The Laurel of Asheville Magazine
More In Artsmore in the March 2011 Issue

F32 Photography: Living Art

By Joe Longobardi - Post Date: 03.01.2011

Perhaps only in Asheville can you see nuns riding on eight-feet-tall bicycles, drummers in silver paint, and the annual rite of zombies taking to the streets and bringing traffic to a standstill. Throughout the year, our city offers a visual smorgasbord.

Another time-honored tradition in Asheville is the city’s ubiquitous array of street performers. Also known as “busking” (from the Spanish word buscar meaning “to seek”), street performing is the art of providing spontaneous entertainment for money, and perhaps a shot at achieving the ever elusive fame and fortune.

Street performance has roots that trace back to the Middle Ages and before when it was a chief form of entertainment. While it is still quite common in major metropolitan cities around the world, it is somewhat of an anomaly for a relatively small city like Asheville to offer such a large and eclectic array of musicians, magicians, jugglers, and mimes.

One can encounter “living statues” that for me seem to resonate with the hustle and bustle of the growing town. No mere mimes, these are individuals who dress lavishly to draw crowds of the curious who want to investigate what at first appears to be statues seemingly abandoned on a busy sidewalk. Toss a dollar or two in their nearby baskets, however, and they’ll come to life with a song, dance, or even magic tricks.

As a photographer, such spectacles are wonderful opportunities to bridge the worlds of journalism and fine art by capturing images of the interplay between the performers and their audiences. I find often find them to be an intriguing dichotomy of the sane and absurd played out over and over again. I sometimes see these as surreal events unfolding as parables for the human condition.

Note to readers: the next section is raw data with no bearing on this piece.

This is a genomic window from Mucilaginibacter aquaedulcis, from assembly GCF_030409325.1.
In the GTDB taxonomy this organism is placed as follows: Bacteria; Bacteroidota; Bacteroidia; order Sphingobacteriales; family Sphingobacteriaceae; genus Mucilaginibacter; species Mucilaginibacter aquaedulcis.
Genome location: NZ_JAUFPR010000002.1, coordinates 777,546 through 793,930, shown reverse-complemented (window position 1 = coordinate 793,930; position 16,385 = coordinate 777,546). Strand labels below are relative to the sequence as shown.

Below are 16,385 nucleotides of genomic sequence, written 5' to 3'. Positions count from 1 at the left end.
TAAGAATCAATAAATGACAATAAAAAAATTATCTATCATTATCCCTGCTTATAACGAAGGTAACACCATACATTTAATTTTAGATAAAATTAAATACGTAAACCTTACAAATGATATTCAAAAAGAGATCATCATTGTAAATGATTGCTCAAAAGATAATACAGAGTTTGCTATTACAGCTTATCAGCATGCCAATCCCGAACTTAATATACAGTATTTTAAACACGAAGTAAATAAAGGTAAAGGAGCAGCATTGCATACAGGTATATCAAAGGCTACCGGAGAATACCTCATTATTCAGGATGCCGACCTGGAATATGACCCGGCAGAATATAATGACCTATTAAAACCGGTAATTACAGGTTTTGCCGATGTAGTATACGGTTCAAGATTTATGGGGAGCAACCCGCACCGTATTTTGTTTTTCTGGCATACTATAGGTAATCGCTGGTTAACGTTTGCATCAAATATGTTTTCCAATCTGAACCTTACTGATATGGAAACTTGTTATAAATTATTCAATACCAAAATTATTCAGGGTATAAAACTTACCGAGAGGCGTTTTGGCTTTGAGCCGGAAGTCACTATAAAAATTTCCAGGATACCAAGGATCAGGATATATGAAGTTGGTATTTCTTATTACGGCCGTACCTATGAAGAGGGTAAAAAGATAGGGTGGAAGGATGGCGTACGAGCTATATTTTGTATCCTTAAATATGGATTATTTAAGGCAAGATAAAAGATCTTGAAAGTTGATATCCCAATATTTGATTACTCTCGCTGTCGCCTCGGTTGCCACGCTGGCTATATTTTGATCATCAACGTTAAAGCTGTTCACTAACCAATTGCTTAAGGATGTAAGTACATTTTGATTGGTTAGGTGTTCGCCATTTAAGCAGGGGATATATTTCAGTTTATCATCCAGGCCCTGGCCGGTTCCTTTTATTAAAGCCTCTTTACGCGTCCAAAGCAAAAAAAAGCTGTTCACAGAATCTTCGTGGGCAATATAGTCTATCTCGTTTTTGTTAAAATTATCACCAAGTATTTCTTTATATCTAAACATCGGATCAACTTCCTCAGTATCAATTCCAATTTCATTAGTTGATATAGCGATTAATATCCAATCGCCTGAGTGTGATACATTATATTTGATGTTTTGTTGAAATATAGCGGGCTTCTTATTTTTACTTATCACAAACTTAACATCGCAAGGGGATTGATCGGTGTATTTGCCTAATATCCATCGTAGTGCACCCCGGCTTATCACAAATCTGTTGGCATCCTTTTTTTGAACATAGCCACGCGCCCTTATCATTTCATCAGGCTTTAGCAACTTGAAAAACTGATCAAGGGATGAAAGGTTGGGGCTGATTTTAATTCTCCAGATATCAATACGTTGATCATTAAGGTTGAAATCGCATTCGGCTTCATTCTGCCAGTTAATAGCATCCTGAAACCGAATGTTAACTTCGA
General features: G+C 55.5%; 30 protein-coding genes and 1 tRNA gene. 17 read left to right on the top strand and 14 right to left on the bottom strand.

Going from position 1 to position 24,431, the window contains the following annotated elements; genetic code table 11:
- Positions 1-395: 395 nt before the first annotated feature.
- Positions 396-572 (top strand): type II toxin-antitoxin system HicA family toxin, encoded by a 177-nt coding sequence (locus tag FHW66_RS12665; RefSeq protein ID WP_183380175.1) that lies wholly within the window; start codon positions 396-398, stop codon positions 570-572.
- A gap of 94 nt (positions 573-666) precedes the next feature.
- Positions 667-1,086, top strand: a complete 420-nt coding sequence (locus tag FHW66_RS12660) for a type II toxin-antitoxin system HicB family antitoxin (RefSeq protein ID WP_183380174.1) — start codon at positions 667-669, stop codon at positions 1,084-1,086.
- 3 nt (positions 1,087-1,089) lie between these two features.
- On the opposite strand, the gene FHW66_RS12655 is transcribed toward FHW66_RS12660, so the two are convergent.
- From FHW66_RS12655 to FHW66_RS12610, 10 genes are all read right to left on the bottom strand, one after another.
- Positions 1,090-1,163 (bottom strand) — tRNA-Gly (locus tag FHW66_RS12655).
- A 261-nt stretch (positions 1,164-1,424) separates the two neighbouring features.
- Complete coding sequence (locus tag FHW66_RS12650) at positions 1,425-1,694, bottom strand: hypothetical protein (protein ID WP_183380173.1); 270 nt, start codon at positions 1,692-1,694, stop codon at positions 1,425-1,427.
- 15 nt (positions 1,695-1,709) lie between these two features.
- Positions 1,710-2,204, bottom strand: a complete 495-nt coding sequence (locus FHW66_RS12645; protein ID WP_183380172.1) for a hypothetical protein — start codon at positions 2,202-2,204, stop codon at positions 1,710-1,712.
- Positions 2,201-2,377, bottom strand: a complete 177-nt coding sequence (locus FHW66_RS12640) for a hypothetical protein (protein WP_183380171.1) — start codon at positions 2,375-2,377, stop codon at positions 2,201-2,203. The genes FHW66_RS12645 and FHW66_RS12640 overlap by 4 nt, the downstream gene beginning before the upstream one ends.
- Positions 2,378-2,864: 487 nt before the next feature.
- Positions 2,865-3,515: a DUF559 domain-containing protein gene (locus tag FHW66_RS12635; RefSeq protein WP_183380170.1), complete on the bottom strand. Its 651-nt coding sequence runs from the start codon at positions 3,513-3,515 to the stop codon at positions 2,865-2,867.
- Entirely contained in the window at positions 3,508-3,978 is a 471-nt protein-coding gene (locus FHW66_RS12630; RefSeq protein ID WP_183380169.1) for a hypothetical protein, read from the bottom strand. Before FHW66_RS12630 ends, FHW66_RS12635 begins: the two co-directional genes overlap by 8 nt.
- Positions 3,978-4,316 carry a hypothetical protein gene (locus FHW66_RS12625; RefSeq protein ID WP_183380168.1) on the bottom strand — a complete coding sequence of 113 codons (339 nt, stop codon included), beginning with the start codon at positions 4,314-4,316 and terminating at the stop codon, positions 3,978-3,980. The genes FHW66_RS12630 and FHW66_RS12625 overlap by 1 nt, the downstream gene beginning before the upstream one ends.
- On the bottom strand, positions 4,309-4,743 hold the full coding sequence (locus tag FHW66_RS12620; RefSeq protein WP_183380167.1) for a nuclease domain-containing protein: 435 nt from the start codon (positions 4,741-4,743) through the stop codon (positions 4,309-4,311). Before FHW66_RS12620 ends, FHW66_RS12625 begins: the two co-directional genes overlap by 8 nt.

I try to get in as close as possible to capture this interplay, but do so by using a telephoto or zoom lens so as not to interfere with the performance. These lenses can also help isolate the performer from distracting elements. And remember, these are real people, not giant toys left out for our amusement. If you watch long enough, you’ll probably notice that these unsupervised public performances can leave the individuals vulnerable to verbal abuse and even the occasional poking to see if they are actually real.

These amazing performers provide living art that helps set the character of downtown Asheville. Enjoy the photographic opportunities they present and remember to leave some money for them!

Joe Longobardi ( is an Asheville documentary and commercial photographer. He studied fine art and photography at The Art Institute of Boston. His work has appeared in various books and publications and has been exhibited in a number of area galleries including the Black Mountain Center for the Arts, The Biltmore Estate, and Pack Place. He can be reached at

The f/32 Photography Group meets the second Wednesday of each month at the Reuters Center on the UNCA campus at 6:30 p.m. The diverse individuals of Western North Carolina who are members of the group known as f/32 are young and old, professionals and amateurs. The common bond is a mutual love of photography and what it can show us about our world. Find out more at

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